Despite being best known for the skull-crushing volume of his work with Dinosaur Jr., J. Mascis has dabbled in acoustic music in the past, most notably on his 1996 album Martin + Me (Martin being his acoustic guitar). But Several Shades of Why is easily his most accomplished and best-crafted acoustic album to date, as well as one of his most tightly focused collections in years.
A beautifully fragile acoustic record. We last encountered J Mascis playing drums in his friends’ band Sweet Apple. Typically then, on what is, believe it or not, his first solo album, he’s done away with drums all together. The result is a beautifully fragile acoustic record that positions him as the missing link between Kurt Cobain and Johnny Cash.
J MASCIS plays the Great Hall Friday (March 11) at 11 pm as part of CMW. See listing. Rating: NNNN You wouldn't expect a guy whose concerts involve stacks upon stacks of amps to be a king of understatement, but on his first official solo album J Mascis, erstwhile leader of Dinosaur Jr., offers a surprisingly subtle set of acoustic folk rock. Mascis famously referred to Dinosaur Jr.'s style as "ear-bleeding country," yet without the piles of electric sludge, Mascis's music is more in line with just country.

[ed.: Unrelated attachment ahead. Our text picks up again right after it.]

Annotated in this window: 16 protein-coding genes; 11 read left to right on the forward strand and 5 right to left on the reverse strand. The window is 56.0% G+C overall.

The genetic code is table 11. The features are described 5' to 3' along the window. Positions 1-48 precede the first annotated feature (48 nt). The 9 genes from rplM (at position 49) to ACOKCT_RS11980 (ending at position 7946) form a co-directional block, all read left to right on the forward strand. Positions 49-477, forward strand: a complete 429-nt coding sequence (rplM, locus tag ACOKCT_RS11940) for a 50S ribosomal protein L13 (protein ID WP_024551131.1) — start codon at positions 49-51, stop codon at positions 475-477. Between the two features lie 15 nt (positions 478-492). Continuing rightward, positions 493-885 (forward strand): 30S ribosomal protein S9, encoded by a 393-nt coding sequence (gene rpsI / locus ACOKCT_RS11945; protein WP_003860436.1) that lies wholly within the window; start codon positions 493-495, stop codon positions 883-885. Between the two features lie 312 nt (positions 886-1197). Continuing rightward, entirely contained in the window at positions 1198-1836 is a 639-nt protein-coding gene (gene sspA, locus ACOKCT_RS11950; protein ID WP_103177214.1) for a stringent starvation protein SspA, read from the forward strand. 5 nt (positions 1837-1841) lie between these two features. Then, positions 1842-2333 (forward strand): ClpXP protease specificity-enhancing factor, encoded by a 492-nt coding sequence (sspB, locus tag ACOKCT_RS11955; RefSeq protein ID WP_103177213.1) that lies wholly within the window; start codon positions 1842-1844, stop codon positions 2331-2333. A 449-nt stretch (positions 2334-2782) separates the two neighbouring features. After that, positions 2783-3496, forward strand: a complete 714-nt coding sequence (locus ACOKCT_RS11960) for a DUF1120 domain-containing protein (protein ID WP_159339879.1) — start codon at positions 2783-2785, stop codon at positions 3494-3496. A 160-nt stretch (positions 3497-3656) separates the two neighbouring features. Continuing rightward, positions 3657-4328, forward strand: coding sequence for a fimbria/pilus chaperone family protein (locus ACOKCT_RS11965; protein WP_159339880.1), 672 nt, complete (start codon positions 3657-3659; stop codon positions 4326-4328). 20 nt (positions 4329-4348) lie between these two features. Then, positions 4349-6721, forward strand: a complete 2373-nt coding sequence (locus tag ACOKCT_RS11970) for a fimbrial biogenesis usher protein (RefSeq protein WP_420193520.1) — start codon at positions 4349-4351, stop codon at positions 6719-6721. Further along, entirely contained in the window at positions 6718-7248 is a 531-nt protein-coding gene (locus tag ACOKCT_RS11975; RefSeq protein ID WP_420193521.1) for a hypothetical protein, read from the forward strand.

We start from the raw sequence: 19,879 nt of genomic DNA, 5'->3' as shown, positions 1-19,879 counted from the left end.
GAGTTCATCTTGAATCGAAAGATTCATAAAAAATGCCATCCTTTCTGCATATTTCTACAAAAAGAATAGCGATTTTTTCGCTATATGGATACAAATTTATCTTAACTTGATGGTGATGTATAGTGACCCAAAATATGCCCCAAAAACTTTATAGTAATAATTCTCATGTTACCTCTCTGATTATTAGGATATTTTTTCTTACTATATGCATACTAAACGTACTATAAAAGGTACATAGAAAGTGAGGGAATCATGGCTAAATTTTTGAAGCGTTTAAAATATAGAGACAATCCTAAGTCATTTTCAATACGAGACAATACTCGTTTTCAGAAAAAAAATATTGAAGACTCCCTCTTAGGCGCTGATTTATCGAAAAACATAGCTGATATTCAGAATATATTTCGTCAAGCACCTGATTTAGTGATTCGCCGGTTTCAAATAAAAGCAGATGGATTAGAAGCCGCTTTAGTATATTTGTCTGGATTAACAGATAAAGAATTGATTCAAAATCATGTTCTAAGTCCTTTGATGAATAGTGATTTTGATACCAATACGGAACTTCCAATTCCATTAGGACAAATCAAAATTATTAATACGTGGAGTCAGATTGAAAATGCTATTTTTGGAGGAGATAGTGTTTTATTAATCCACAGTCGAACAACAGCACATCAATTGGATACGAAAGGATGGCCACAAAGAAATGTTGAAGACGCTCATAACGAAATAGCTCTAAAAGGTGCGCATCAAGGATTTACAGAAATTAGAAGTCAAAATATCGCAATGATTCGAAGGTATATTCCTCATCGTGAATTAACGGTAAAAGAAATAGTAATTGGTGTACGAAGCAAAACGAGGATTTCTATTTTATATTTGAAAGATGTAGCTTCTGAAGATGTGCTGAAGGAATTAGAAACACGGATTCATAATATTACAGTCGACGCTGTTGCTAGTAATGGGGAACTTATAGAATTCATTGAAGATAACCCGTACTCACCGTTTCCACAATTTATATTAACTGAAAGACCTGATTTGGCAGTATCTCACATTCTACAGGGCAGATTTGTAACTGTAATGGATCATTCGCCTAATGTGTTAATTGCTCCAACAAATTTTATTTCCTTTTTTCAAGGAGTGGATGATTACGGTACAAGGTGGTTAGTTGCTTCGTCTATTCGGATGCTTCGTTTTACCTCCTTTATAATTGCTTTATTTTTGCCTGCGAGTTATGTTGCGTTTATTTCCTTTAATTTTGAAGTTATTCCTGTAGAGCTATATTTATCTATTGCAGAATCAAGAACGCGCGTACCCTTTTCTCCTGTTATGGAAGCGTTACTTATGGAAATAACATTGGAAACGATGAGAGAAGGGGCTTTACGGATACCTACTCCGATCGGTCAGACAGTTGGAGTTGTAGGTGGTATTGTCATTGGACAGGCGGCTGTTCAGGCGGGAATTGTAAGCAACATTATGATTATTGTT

On Dinosaur Jr.'s self-titled 1985 debut, J Mascis sang, "I never try that much 'cause I'm scared of feeling." Over the last 26 years, Mascis has produced a number of guitar-rock touchstones, yet it's been tough to tell exactly how much effort and emotion has gone into his work. Cited as one of the original slackers, his demeanor is infamously laconic to the point of aloofness; even as he peels off some of the most ear-busting guitar solos you've ever heard live, he sometimes looks like he's about to doze off while doing so. Meanwhile, his words-- usually involving vague alienation and confusion-- are often drowned out by the ungodly squall behind him.